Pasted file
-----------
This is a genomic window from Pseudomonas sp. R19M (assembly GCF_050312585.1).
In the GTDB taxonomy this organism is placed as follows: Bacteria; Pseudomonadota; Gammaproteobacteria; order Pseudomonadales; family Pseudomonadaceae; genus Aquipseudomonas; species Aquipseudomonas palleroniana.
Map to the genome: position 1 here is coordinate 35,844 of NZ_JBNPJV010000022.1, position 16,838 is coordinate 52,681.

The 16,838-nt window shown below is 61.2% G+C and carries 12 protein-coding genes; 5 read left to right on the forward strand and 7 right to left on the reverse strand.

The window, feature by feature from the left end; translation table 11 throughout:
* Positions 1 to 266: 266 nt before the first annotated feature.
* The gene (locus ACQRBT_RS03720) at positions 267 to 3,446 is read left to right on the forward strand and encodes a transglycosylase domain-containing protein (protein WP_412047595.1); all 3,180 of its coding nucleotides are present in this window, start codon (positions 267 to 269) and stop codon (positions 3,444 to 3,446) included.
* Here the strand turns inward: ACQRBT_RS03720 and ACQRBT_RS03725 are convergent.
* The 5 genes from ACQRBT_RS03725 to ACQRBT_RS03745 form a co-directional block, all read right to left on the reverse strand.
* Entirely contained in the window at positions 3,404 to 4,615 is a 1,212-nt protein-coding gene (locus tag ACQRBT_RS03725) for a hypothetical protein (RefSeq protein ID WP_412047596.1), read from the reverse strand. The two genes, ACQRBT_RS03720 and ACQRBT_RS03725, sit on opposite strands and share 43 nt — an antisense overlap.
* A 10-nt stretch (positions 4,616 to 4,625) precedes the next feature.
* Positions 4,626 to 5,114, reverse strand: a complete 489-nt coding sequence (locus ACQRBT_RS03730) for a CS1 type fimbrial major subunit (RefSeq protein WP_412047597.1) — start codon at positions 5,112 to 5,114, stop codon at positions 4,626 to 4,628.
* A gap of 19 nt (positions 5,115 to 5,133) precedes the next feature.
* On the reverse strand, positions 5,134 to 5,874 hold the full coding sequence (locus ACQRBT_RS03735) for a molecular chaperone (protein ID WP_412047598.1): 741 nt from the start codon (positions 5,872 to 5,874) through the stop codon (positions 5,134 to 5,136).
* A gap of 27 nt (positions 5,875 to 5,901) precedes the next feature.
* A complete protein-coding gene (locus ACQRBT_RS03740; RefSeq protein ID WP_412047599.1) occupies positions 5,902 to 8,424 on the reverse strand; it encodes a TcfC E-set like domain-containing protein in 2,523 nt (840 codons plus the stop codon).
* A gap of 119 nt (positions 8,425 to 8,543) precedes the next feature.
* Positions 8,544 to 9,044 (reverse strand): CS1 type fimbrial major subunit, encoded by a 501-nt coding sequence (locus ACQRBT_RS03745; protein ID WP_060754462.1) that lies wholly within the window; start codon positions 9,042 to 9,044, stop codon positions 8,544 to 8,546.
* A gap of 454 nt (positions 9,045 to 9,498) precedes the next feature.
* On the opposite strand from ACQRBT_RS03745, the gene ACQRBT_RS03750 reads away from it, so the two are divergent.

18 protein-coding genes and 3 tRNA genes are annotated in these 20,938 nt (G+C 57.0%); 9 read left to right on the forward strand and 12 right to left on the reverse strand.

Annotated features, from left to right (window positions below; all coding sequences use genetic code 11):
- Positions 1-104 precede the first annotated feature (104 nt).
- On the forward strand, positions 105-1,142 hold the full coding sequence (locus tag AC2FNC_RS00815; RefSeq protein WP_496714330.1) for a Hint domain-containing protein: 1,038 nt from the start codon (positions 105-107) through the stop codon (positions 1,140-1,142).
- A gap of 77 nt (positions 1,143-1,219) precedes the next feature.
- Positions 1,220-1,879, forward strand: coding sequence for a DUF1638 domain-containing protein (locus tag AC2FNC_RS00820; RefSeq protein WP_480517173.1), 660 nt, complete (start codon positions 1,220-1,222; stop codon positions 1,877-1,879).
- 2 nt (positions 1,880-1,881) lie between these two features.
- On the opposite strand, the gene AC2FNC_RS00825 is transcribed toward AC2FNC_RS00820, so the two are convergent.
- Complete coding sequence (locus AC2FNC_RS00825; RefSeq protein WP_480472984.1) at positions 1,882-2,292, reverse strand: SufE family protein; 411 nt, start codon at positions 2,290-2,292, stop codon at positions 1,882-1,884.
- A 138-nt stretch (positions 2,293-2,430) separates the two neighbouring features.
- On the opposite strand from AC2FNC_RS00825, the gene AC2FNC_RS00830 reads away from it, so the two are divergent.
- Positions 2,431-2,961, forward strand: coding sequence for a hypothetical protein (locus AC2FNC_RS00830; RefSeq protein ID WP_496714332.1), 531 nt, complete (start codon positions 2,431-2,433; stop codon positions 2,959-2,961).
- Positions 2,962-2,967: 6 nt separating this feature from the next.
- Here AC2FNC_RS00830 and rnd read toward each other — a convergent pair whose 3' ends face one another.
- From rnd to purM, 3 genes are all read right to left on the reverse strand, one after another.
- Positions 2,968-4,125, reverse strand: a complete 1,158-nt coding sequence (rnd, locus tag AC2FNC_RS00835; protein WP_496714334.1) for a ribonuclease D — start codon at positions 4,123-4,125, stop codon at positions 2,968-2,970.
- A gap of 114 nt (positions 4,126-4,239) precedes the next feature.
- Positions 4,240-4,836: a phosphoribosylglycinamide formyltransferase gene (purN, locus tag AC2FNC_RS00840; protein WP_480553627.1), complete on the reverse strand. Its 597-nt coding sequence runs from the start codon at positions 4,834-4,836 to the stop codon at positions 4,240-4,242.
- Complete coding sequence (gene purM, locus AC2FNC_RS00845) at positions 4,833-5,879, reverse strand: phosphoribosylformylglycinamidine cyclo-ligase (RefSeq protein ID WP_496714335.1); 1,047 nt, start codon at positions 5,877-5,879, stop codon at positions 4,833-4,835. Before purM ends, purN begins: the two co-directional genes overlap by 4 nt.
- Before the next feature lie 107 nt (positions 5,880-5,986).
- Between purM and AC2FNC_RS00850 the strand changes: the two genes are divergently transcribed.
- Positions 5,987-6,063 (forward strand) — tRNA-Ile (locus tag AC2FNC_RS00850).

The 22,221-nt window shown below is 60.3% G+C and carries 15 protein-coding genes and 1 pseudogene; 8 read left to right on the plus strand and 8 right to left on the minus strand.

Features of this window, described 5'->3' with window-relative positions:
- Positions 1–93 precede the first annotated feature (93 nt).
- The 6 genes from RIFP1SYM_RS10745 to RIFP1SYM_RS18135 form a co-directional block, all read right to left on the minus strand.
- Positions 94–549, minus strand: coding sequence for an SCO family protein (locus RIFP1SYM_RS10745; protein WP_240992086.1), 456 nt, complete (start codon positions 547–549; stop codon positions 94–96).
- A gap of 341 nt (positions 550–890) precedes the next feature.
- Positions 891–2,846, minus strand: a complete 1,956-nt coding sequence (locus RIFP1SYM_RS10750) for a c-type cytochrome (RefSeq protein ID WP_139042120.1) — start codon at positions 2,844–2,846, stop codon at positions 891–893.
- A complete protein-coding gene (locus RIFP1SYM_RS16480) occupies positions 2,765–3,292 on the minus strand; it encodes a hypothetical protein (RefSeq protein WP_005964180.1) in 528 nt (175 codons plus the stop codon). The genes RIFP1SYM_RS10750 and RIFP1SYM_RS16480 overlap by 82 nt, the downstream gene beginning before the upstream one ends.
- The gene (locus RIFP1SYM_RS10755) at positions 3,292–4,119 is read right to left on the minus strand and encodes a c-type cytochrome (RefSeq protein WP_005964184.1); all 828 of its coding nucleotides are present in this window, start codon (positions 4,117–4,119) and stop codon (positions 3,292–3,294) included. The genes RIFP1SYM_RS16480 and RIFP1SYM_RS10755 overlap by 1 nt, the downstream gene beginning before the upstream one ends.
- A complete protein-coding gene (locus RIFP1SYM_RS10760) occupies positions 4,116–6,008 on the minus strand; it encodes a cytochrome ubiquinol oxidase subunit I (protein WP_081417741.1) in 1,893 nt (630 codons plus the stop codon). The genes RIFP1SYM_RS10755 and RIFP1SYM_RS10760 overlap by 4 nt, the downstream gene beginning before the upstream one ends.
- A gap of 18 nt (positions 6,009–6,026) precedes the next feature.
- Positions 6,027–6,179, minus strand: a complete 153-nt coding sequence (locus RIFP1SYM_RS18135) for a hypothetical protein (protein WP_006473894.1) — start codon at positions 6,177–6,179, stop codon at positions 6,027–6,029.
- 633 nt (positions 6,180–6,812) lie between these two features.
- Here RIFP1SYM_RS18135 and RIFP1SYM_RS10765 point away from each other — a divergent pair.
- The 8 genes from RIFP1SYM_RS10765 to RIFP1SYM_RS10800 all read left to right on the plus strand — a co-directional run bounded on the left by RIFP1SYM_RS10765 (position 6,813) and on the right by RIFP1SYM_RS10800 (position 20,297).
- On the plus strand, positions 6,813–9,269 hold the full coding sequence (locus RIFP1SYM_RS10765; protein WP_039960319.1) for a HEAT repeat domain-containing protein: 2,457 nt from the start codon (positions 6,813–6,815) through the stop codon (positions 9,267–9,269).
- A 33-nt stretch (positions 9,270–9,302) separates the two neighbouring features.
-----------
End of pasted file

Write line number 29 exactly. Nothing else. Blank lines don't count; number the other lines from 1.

- Complete coding sequence (locus AC2FNC_RS00825; RefSeq protein WP_480472984.1) at positions 1,882-2,292, reverse strand: SufE family protein; 411 nt, start codon at positions 2,290-2,292, stop codon at positions 1,882-1,884.